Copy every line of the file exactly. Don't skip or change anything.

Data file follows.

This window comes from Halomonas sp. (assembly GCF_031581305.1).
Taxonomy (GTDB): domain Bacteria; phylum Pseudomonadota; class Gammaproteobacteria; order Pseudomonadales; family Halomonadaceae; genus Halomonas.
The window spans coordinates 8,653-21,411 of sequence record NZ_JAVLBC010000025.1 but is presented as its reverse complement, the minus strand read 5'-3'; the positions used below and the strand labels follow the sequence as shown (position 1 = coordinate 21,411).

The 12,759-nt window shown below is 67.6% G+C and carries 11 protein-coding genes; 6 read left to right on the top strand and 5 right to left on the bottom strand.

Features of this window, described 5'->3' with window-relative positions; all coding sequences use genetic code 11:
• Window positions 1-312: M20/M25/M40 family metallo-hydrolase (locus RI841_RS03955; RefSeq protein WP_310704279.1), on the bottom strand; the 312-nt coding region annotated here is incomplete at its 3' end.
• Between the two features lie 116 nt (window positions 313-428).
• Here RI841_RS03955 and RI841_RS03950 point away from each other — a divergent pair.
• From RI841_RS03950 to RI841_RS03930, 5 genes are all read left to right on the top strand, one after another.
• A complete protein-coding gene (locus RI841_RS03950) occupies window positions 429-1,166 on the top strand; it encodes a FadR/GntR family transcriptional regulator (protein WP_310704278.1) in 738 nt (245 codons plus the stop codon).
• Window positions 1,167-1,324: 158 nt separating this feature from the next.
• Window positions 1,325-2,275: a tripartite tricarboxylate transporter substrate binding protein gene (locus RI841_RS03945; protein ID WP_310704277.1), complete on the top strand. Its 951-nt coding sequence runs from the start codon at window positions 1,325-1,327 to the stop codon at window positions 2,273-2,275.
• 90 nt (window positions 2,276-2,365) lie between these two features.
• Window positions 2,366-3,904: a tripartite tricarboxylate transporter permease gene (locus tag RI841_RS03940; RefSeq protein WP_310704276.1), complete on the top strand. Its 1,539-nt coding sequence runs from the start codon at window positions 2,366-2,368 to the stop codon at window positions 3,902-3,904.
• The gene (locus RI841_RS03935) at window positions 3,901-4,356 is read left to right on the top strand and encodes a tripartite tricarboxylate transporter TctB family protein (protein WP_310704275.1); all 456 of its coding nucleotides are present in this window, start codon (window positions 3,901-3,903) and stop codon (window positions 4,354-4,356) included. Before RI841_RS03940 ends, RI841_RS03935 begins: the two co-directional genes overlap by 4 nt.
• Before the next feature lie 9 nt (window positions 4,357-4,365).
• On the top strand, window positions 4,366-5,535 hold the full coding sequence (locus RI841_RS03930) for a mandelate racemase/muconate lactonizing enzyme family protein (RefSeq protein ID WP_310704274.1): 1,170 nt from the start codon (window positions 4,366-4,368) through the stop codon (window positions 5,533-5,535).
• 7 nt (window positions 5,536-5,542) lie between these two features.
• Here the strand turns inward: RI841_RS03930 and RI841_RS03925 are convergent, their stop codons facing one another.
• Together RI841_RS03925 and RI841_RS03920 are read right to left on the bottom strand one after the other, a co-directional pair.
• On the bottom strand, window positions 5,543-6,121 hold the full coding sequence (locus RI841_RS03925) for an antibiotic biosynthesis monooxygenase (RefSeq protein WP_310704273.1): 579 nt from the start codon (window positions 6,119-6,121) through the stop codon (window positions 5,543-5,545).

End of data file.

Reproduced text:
This window comes from Halomonas sp. (assembly GCF_031581305.1).
Taxonomy (GTDB): domain Bacteria; phylum Pseudomonadota; class Gammaproteobacteria; order Pseudomonadales; family Halomonadaceae; genus Halomonas.
The window spans coordinates 8,653-21,411 of sequence record NZ_JAVLBC010000025.1 but is presented as its reverse complement, the minus strand read 5'-3'; the positions used below and the strand labels follow the sequence as shown (position 1 = coordinate 21,411).

The 12,759-nt window shown below is 67.6% G+C and carries 11 protein-coding genes; 6 read left to right on the top strand and 5 right to left on the bottom strand.

Features of this window, described 5'->3' with window-relative positions; all coding sequences use genetic code 11:
• Window positions 1-312: M20/M25/M40 family metallo-hydrolase (locus RI841_RS03955; RefSeq protein WP_310704279.1), on the bottom strand; the 312-nt coding region annotated here is incomplete at its 3' end.
• Between the two features lie 116 nt (window positions 313-428).
• Here RI841_RS03955 and RI841_RS03950 point away from each other — a divergent pair.
• From RI841_RS03950 to RI841_RS03930, 5 genes are all read left to right on the top strand, one after another.
• A complete protein-coding gene (locus RI841_RS03950) occupies window positions 429-1,166 on the top strand; it encodes a FadR/GntR family transcriptional regulator (protein WP_310704278.1) in 738 nt (245 codons plus the stop codon).
• Window positions 1,167-1,324: 158 nt separating this feature from the next.
• Window positions 1,325-2,275: a tripartite tricarboxylate transporter substrate binding protein gene (locus RI841_RS03945; protein ID WP_310704277.1), complete on the top strand. Its 951-nt coding sequence runs from the start codon at window positions 1,325-1,327 to the stop codon at window positions 2,273-2,275.
• 90 nt (window positions 2,276-2,365) lie between these two features.
• Window positions 2,366-3,904: a tripartite tricarboxylate transporter permease gene (locus tag RI841_RS03940; RefSeq protein WP_310704276.1), complete on the top strand. Its 1,539-nt coding sequence runs from the start codon at window positions 2,366-2,368 to the stop codon at window positions 3,902-3,904.
• The gene (locus RI841_RS03935) at window positions 3,901-4,356 is read left to right on the top strand and encodes a tripartite tricarboxylate transporter TctB family protein (protein WP_310704275.1); all 456 of its coding nucleotides are present in this window, start codon (window positions 3,901-3,903) and stop codon (window positions 4,354-4,356) included. Before RI841_RS03940 ends, RI841_RS03935 begins: the two co-directional genes overlap by 4 nt.
• Before the next feature lie 9 nt (window positions 4,357-4,365).
• On the top strand, window positions 4,366-5,535 hold the full coding sequence (locus RI841_RS03930) for a mandelate racemase/muconate lactonizing enzyme family protein (RefSeq protein ID WP_310704274.1): 1,170 nt from the start codon (window positions 4,366-4,368) through the stop codon (window positions 5,533-5,535).
• 7 nt (window positions 5,536-5,542) lie between these two features.
• Here the strand turns inward: RI841_RS03930 and RI841_RS03925 are convergent, their stop codons facing one another.
• Together RI841_RS03925 and RI841_RS03920 are read right to left on the bottom strand one after the other, a co-directional pair.
• On the bottom strand, window positions 5,543-6,121 hold the full coding sequence (locus RI841_RS03925) for an antibiotic biosynthesis monooxygenase (RefSeq protein WP_310704273.1): 579 nt from the start codon (window positions 6,119-6,121) through the stop codon (window positions 5,543-5,545).